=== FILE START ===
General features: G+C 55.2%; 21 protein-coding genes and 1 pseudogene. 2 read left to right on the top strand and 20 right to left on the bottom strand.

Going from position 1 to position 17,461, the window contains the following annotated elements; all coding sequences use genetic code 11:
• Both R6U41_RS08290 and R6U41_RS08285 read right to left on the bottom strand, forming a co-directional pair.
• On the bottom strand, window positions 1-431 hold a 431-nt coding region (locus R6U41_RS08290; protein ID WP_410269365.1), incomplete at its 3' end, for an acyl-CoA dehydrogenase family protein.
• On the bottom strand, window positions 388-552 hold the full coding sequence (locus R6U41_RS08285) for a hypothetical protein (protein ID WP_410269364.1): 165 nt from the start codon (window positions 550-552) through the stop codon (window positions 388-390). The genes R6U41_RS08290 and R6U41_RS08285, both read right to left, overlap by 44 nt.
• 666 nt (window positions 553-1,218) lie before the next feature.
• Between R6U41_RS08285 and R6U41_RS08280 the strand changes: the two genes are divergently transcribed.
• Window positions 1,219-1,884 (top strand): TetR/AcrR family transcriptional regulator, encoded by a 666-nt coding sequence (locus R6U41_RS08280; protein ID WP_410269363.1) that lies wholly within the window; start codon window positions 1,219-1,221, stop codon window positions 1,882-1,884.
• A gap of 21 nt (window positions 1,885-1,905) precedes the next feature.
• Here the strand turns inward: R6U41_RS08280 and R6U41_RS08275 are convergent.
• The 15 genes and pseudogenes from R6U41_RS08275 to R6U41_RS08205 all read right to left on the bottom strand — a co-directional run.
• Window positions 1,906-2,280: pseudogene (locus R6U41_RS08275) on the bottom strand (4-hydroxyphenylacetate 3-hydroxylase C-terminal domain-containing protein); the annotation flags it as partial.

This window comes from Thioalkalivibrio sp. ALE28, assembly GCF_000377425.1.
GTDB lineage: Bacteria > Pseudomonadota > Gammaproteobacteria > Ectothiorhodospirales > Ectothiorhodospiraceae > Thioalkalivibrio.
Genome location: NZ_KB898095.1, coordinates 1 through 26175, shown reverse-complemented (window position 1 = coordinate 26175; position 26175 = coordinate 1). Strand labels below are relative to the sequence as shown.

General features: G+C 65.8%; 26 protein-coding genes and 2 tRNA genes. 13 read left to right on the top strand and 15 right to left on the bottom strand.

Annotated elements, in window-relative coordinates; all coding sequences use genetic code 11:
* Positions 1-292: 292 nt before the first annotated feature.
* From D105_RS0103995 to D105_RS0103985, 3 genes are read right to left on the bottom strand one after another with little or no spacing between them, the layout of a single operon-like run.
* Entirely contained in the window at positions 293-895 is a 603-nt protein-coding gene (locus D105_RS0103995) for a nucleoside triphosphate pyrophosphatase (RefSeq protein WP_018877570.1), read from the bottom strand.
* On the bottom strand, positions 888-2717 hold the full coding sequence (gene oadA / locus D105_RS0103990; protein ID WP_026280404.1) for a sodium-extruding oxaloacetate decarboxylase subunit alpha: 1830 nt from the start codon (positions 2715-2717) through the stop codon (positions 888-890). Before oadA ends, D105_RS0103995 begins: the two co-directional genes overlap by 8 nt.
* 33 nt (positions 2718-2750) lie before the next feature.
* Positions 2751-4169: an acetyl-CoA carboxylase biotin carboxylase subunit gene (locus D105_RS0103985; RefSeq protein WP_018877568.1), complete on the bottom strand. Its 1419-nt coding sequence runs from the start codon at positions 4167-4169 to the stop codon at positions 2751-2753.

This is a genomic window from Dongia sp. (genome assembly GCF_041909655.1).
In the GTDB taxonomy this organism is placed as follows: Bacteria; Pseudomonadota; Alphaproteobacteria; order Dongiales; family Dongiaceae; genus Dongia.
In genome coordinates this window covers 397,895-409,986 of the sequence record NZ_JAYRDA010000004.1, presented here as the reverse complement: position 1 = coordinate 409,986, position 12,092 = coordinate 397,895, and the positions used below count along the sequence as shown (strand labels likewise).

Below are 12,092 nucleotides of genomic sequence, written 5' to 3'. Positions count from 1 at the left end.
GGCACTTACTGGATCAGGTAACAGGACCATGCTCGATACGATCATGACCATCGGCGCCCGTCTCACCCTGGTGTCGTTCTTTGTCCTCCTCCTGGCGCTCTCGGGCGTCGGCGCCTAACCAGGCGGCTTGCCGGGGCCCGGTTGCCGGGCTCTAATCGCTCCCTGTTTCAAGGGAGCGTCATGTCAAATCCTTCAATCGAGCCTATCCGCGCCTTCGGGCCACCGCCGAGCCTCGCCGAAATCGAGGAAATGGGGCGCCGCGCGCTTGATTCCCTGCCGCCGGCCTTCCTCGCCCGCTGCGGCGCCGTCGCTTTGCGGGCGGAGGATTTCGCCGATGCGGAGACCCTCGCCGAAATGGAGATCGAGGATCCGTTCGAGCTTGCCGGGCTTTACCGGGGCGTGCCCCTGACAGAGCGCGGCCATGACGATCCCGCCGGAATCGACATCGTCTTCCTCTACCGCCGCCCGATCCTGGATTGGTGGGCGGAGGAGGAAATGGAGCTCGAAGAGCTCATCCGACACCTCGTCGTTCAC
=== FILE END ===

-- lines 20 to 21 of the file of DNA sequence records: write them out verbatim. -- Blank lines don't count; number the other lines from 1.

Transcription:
* Entirely contained in the window at positions 293-895 is a 603-nt protein-coding gene (locus D105_RS0103995) for a nucleoside triphosphate pyrophosphatase (RefSeq protein WP_018877570.1), read from the bottom strand.
* On the bottom strand, positions 888-2717 hold the full coding sequence (gene oadA / locus D105_RS0103990; protein ID WP_026280404.1) for a sodium-extruding oxaloacetate decarboxylase subunit alpha: 1830 nt from the start codon (positions 2715-2717) through the stop codon (positions 888-890). Before oadA ends, D105_RS0103995 begins: the two co-directional genes overlap by 8 nt.